As your mother tells you, and my mother certainly told me, it is important, she always used to say, always to try new things.
— Dr. Hannibal Lecter, before feeding an unknowing boy human brain
Hannibal is a 2001 film based on the book of the same name by Thomas Harris and the sequel to the Academy Award-winning film The Silence of the Lambs.


Hannibal Lecter returns to America and attempts to make contact with disgraced Agent Starling and survive a vengeful victim's plan.


Synopsis (contains spoilers)Edit

The film takes place ten years after the events depicted in The Silence of the Lambs. In the opening scene, Barney, one of Hannibal Lecter's care givers at the Baltimore hospital, talks to a disfigured and paraplegic man, Mason Verger, about the conversations Barney had with Lecter and Lecter's relationship with Clarice Starling. Barney then shows Verger a boxed object he's brought with him: the leather restraining mask used to cover Lecter's face when he was being transported. Barney asks for a price of $250,000 for it and Verger eagerly accepts.

FBI agent Clarice Starling is in Washington DC, leading a raid to arrest an HIV-positive drug dealer named Evelda Drumgo. Though Starling has laid out precise plans to the arresting team, the raid is horrifically botched when one of the agents rushes Drumgo and her gang after Starling orders them to stand down because Drumgo is carrying an infant. A massive gunfight breaks out and most of Drumgo's gang are killed, along with a few of the agents. When Clarice orders Drumgo to surrender, Drumgo whips out a machine pistol and opens fire, hitting Clarice. Clarice responds reflexively and shoots and kills Drumgo, splattering the infant with her blood. Clarice, who had been wearing a bulletproof vest, recovers the child and washes it off with a nearby hose. Starling is disgraced by Justice Department official Paul Krendler, whose romantic advances Starling had rejected years earlier.

As a result of the publicity surrounding the drug raid, Starling and her past connection to escaped serial killer Hannibal Lecter comes to the attention of one of Lecter's victims, Mason Verger, who is also a wealthy, sadistic pedophile. Verger, Lecter's fourth victim, was the only victim to survive Lecter's killing spree, still seeks revenge for what occurred. He uses his political influence to have Starling assigned to the Lecter case once again in the hope that this will draw Lecter out of hiding.

At Muskrat Farm, the Verger's estate, Verger claims to have new information about Lecter (an X-ray), which he is willing to disclose only to Starling, and she is sent to his estate to collect it and interview him. Upon her arrival, Verger tells Starling about his history with Lecter. They met when Lecter was assigned by a court as Verger's therapist after Verger's conviction on multiple counts of child molestation. Verger invited Lecter to his pied de terre. While showing Lecter his noose used for auto erotic asphyxiation, Lecter offered Verger an amyl popper. In reality, it was a cocktail of hallucinogenic drugs. Lecter then convinced Verger to cut off his face and feed it to his dogs, then snapped his neck with the noose. Verger is now horrifically disfigured and bedridden and confined to his secluded mansion, but with the assistance of his personal physician Cordell and other minions, he is pursuing an elaborate scheme to capture, torture and kill Lecter.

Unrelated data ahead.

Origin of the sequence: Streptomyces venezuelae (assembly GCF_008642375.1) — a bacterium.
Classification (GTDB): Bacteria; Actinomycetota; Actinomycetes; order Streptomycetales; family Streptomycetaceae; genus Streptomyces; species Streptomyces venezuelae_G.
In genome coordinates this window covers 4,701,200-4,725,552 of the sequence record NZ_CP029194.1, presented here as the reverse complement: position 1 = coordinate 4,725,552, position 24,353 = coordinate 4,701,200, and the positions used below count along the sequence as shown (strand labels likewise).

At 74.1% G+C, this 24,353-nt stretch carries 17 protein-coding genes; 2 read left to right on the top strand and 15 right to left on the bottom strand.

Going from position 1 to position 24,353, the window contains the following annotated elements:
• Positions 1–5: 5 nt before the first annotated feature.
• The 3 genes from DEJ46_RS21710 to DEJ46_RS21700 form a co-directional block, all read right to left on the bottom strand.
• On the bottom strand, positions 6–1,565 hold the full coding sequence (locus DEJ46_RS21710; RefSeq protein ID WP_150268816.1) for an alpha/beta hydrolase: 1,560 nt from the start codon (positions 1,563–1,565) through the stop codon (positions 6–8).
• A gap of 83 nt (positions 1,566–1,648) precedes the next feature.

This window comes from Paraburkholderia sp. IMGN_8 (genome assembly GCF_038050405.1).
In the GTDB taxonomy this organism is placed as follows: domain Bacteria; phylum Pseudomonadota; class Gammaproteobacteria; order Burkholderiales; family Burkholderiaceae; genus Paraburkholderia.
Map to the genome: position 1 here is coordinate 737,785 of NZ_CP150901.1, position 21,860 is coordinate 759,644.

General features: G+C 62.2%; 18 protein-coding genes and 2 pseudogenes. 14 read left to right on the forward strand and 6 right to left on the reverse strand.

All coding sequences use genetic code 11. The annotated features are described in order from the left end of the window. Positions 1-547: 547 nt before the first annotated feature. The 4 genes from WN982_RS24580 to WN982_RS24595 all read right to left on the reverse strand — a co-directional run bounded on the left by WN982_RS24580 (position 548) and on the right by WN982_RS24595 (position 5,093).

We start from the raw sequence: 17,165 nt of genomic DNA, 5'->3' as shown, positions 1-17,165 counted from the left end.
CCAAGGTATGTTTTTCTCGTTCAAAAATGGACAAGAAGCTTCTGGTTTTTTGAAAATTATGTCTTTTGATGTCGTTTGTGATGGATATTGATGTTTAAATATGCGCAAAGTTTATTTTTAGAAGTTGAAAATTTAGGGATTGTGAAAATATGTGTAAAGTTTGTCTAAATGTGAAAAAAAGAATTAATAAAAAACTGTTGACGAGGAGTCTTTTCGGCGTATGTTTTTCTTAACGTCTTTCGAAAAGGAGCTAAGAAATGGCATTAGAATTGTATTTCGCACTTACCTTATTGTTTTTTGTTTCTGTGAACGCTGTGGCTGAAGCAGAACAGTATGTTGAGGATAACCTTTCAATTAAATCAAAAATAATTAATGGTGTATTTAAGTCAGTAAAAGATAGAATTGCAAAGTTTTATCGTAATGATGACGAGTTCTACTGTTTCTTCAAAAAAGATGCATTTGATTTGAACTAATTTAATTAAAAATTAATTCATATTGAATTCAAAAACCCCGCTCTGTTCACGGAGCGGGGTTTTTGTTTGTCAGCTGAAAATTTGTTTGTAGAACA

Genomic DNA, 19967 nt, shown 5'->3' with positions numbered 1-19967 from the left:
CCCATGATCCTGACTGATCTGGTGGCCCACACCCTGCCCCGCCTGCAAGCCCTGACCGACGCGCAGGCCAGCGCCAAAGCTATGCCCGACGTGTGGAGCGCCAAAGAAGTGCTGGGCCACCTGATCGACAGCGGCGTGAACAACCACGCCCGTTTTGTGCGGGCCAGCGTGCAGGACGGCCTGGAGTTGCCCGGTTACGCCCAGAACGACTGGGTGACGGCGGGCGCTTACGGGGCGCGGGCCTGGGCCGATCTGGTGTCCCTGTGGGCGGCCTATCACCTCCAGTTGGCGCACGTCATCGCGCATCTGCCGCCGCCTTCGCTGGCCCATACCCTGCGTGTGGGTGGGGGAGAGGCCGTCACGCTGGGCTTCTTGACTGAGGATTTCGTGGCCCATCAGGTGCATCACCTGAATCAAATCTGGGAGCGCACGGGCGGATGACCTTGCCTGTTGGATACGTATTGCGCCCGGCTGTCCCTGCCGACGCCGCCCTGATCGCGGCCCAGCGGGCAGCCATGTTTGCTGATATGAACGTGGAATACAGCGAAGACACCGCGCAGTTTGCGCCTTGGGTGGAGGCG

In Florence, Italy, Chief Inspector Rinaldo Pazzi of the Questura is investigating the disappearance of the curator of the Capponi Library, a Renaissance palace that serves as a repository of rare books, historical documents, and art treasures. In the course of his investigation, Pazzi meets the new curator: "Dr. Fell," who is actually Hannibal Lecter. Lecter greets Pazzi, claims not to know of his predecessor's whereabouts. He also notes that Pazzi is related to Francesco di Pazzi, who was executed many centuries before by hanging and disembowelment. Lecter mentions that Pazzi was also struck off the Il Mostro serial killer case.

As Verger surmised, Lecter soon learns of Starling's public disgrace and reassignment to his case, and he sends her a letter that is at once sympathetic and mocking. The letter contains no apparent clue to Lecter's whereabouts, but Starling detects a strange fragrance upon it. She takes it to a perfume company, where the experts inform her that the writer used a very expensive skin cream that could have been sold in only a few shops in the world, one of which is in Florence.

Starling contacts the police departments of the cities where the shops are located, including Pazzi's department, asking for copies of any surveillance tapes made by cameras installed in the shops. When Pazzi sees one of his men making a copy of such a tape for Starling, he recognizes "Fell" in the tape and decides to find out why the FBI is interested in him. Pazzi accesses the FBI's database of fugitive criminals and learns that "Fell" is Hannibal Lecter. He also learns that Verger is offering a reward of $3 million to anyone who assists him in capturing Lecter in lieu of turning him over to the FBI (who offer a $250,000 reward). Hoping to collect the larger bounty, Pazzi makes contact with Verger's people and agrees to help them kidnap Lecter. Starling, meanwhile, has received the surveillance tape from Florence, has recognized Lecter, and has learned that Pazzi has been using the FBI's database to check on Lecter. She calls Pazzi and warns him against trying to capture Lecter himself, describing the brutal escape from ten years ago, but Pazzi ignores her warning.

Pazzi coerces a local pickpocket into wearing a cheap bracelet and attempting to rob Lecter. The pickpocket follows Lecter through the streets of Florence. When he reaches for Lecter's wallet, Lecter grabs him by the wrist (and the bracelet) and slyly stabs the man in the upper leg, severing his femoral artery. Pazzi finds the thief and takes the bracelet from him, leaving him to bleed to death on the street. Pazzi sends the bracelet with Lecter's prints to Verger who has them confirmed as Lecter's.